Out of the 15-man pool of Gilas Pilipinas, only four players have had a chance to share the court against South Korea’s national team.
One of them is Angelo Kouame.
Back in the 2018 William Jones Cup, the then-Ateneo rookie was part of the Blue Eagles team that suffered a 73-90 defeat at the hands of Ricardo Ratliffe and South Korea.
The 6-foot-11 big man had 10 points and 16 rebounds in the game. But it was not enough to lift the young squad against the Koreans.
This week, though, he will have a chance to avenge that loss. Gilas takes on South Korea on home soil on the 16th then the 20th. And Kouame has heard many legendary tales regarding the two rivals — including Gilas’ 2013 FIBA Asia Cup triumph over them.
“I heard a lot of stories.
“They actually told me about the time the Philippines at home and it was a really great thing for people, especially for the organization. So I try to get myself into it,” he said after the team’s photoshoot in Quest hotel.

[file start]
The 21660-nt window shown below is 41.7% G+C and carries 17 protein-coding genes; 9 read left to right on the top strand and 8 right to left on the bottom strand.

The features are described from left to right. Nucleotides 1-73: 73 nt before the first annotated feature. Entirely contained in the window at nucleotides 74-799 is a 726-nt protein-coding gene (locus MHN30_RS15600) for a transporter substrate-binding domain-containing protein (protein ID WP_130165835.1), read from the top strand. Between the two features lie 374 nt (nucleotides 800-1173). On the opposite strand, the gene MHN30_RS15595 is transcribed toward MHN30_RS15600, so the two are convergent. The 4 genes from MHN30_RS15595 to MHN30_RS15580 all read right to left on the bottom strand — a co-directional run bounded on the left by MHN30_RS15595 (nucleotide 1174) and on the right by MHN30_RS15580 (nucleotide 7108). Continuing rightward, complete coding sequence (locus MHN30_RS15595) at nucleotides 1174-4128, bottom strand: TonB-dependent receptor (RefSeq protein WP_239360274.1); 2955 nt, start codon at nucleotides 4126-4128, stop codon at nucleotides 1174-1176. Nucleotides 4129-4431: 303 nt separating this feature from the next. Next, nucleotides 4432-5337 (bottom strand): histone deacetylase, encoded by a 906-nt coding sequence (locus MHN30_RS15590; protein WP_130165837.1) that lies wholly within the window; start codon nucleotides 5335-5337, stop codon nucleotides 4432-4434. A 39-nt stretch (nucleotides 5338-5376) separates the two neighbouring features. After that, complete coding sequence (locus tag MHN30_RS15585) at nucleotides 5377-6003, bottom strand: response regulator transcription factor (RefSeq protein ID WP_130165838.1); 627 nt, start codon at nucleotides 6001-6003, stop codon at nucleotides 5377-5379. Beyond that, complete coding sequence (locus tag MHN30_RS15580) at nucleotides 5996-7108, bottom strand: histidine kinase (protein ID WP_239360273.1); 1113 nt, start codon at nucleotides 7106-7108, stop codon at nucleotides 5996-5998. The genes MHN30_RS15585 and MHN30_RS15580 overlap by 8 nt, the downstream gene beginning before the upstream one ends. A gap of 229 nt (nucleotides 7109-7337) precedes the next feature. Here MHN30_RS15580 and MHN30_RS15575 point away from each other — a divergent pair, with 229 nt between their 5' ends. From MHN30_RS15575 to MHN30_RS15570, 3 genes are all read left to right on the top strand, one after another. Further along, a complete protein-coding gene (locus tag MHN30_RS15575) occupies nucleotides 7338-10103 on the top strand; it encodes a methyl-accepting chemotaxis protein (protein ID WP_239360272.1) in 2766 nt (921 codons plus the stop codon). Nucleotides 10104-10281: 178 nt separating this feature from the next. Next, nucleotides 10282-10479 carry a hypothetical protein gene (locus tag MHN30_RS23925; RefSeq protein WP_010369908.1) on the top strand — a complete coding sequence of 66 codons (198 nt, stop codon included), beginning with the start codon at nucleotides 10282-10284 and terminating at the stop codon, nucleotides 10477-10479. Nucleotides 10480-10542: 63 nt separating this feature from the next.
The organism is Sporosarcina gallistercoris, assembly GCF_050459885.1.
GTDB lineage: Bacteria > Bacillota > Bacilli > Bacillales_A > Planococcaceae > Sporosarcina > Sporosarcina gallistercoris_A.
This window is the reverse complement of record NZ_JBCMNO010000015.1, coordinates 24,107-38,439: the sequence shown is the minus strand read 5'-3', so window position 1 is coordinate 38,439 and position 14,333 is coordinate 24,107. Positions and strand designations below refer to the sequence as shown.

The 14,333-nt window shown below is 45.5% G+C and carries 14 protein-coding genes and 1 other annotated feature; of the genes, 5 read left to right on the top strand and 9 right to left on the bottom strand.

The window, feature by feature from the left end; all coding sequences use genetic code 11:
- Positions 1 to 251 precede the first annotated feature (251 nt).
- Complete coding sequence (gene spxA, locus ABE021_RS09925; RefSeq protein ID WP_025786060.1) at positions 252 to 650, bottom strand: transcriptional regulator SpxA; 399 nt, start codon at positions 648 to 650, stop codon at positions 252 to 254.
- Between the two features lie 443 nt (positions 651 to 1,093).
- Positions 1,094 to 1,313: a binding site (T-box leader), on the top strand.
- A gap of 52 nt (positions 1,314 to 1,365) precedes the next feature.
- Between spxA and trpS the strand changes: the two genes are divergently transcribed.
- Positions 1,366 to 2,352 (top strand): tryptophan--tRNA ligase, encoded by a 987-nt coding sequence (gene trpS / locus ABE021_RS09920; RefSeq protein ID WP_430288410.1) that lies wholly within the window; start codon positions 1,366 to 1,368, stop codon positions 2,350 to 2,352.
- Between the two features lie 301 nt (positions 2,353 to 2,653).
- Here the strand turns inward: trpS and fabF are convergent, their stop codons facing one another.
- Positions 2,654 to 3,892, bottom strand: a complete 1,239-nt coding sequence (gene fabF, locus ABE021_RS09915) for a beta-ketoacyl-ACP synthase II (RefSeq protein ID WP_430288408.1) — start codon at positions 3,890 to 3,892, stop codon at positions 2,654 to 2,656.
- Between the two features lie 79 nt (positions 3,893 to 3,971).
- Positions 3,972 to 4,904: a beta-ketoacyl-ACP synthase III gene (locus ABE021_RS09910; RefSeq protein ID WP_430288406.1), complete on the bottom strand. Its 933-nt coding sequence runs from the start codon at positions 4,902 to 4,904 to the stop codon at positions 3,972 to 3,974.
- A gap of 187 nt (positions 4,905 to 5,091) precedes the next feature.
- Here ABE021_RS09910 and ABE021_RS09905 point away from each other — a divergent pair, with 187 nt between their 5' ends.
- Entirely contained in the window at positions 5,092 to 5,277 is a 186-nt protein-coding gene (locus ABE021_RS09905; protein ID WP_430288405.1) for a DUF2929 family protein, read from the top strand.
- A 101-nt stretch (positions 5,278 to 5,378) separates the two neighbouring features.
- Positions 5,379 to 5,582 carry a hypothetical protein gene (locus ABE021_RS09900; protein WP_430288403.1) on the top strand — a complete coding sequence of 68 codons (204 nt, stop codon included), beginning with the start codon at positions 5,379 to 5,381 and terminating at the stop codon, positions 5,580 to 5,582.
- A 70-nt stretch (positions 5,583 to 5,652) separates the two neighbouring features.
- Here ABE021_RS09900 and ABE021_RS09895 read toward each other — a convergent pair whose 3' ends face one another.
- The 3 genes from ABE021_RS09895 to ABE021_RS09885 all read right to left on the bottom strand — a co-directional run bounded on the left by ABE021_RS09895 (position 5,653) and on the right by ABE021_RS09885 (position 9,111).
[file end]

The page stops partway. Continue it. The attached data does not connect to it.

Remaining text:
It’s been a long year for Kouame and his naturalization. But during that time, he still made sure to train with Gilas, preparing for the time he becomes eligible to suit up for the team.
“It was pretty good. It was a long month. We got to know each other more, everybody’s strengths and weaknesses. It actually worked like we know each other better now. We know what we are capable of in the court — we have good chemistry with each other. We are ready to see the people who would test us,” said the 23-year-old Ateneo junior.
“I think we are ready to go.”
He also looks forward to sharing the court once more with 6-foot-8 Isaac Go and 7-foot-4 Kai Sotto, describing the team’s frontline as a “bucket team”.
“It’s amazing actually. This is what I was looking forward to having. It’s a bucket team.
“We are ready to go. As young as we are, we are really ready to gain experience in the games,” he expressed.
But what Kouame feels more excited about finally taking part in Gilas’ “Puso” culture — the team’s battle cry since the time Chot Reyes was at the helm.
“Give it our all,” explained Kouame about what “puso” means to him.
“Especially when I see posts on social media, puso is a culture here. I want to be part of it.”